April 10, 2024
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April 10, 2024
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Linking Northern and Central NJ, Bronx, Manhattan, Westchester and CT

Seriously folks, this is an important discussion. I visit many homes, and I have decluttered several thousand bags of donations, trash and recycling from clients’ domiciles. Occasionally I will drag out the client’s vacuum cleaner and help get the dog hair cleaned up from under the couch. I am amazed at the number of upright vacuum cleaners I come across in clients’ homes. Simply put, I don’t like them. They are heavy, bulky and hard to navigate once you need to remove hose 1 from clamp A and attach to clamp B to use hose 2 to reach under the bed. And one more thing—emptying the canister is often a nasty and messy job, which requires that I wear a mask.

I often ask clients how they decided to purchase their style of vacuum cleaner. Typically, it was from a shopping network where the presentation was sexy and fun, and the price was right. They had the bonus of making a new best friend with the television hostess. I am not dissing shopping from my television. I am the first to admit that over the years I have purchased many products from one network, whose hosts and hostesses I like. I admire their ability to speak for 20 minutes at a time about a new foundation, crock pot, sweater or pressure washer.

In 1999, after 24 years of marriage, it was time to replace the vacuum cleaner (tank) that my mother purchased for our first apartment. I went to a local vacuum cleaner store and did my shopping there. No Consumer Reports, no research at the library and certainly no Google searches for the best models. My shopping consisted of visiting a brick & mortar store and listening to a good old-fashioned sales pitch on the varied selection of vacuum cleaners on display. The result was a change of brands, but still a tank, and the luxury of being able to use it that same day because it came home with me in my car.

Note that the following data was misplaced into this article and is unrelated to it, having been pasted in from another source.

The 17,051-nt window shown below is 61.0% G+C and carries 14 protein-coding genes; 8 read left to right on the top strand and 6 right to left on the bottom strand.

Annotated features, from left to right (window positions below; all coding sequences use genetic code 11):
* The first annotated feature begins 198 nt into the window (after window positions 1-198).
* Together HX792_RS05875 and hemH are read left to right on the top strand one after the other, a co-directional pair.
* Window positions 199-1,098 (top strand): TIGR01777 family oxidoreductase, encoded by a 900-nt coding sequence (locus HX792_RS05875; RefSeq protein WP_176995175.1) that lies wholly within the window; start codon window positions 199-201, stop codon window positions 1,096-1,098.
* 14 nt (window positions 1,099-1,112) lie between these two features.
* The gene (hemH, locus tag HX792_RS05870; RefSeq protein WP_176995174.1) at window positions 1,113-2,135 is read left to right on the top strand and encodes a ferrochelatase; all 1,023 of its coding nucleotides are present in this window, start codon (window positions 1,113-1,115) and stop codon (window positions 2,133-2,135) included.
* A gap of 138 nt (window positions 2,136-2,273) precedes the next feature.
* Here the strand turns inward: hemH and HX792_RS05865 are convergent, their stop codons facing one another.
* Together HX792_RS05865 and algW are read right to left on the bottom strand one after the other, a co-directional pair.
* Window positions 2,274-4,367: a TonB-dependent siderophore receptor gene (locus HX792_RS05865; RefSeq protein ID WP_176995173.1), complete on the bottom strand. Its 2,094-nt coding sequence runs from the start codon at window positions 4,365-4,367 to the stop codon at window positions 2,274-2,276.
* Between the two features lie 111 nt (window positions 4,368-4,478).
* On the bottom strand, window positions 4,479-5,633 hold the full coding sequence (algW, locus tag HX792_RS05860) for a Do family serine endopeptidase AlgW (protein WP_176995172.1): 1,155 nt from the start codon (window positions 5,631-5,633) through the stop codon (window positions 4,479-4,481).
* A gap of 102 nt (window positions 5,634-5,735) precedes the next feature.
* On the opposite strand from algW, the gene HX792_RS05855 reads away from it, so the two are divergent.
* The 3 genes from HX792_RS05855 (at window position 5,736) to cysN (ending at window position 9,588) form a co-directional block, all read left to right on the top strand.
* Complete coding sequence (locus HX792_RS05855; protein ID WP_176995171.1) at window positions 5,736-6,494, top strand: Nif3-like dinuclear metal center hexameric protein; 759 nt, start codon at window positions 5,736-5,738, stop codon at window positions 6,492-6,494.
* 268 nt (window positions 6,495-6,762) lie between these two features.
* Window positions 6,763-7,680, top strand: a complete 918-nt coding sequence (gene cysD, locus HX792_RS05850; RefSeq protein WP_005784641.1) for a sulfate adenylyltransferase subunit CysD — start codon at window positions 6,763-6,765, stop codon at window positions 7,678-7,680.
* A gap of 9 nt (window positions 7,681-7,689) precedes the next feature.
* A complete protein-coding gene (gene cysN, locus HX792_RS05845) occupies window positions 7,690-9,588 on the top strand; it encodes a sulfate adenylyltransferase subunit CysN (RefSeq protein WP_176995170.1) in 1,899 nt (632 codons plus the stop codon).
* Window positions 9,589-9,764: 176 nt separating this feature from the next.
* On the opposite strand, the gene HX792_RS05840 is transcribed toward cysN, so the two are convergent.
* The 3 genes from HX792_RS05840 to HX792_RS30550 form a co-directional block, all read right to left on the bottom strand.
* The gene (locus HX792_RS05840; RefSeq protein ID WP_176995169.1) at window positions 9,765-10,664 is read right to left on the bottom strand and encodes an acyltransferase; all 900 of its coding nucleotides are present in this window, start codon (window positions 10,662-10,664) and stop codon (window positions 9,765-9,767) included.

I get asked all the time from clients, “Which vacuum cleaner should I get?” “What vacuum cleaner do you use?” I share my experience with vacuum cleaners in my ranch house with a large garage and small basement/laundry room. I have the good vacuum cleaner (tank) on the main floor and it’s tucked away in a closet, out of sight when not in use. I have a small, inexpensive tank in my garage stored right next to my vehicle. It is always plugged in to an extension cord so when I pull into my garage every night I can vacuum my car. I also have the same model tank in the basement so that my cleaning lady does not have to run up and down stairs with the good vacuum and schlep cords and attachments from floor to floor.

Replacement bags for the main-floor model are stored in the linen closet; replacement bags for the small tanks are stored in the closet in the basement.

I would love to know what’s in your home—email me at [email protected]. I look forward to having my opinion challenged and perhaps taking my blinders off about upright vacuum cleaners. For now I remain devoted to my tanks.

Happy Vacuuming!

By Eileen Bergman

 Eileen Bergman is a professional organizer, a proud member of the National Association of Productivity and Organizing Professionals (NAPO) and the Institute for Challenging Disorganization (ICD). Eileen is listed in the resource directory for the Hoarding Disorder Resource and Training Group. Eileen may be reached at 973-303-3236 or [email protected].

 

 

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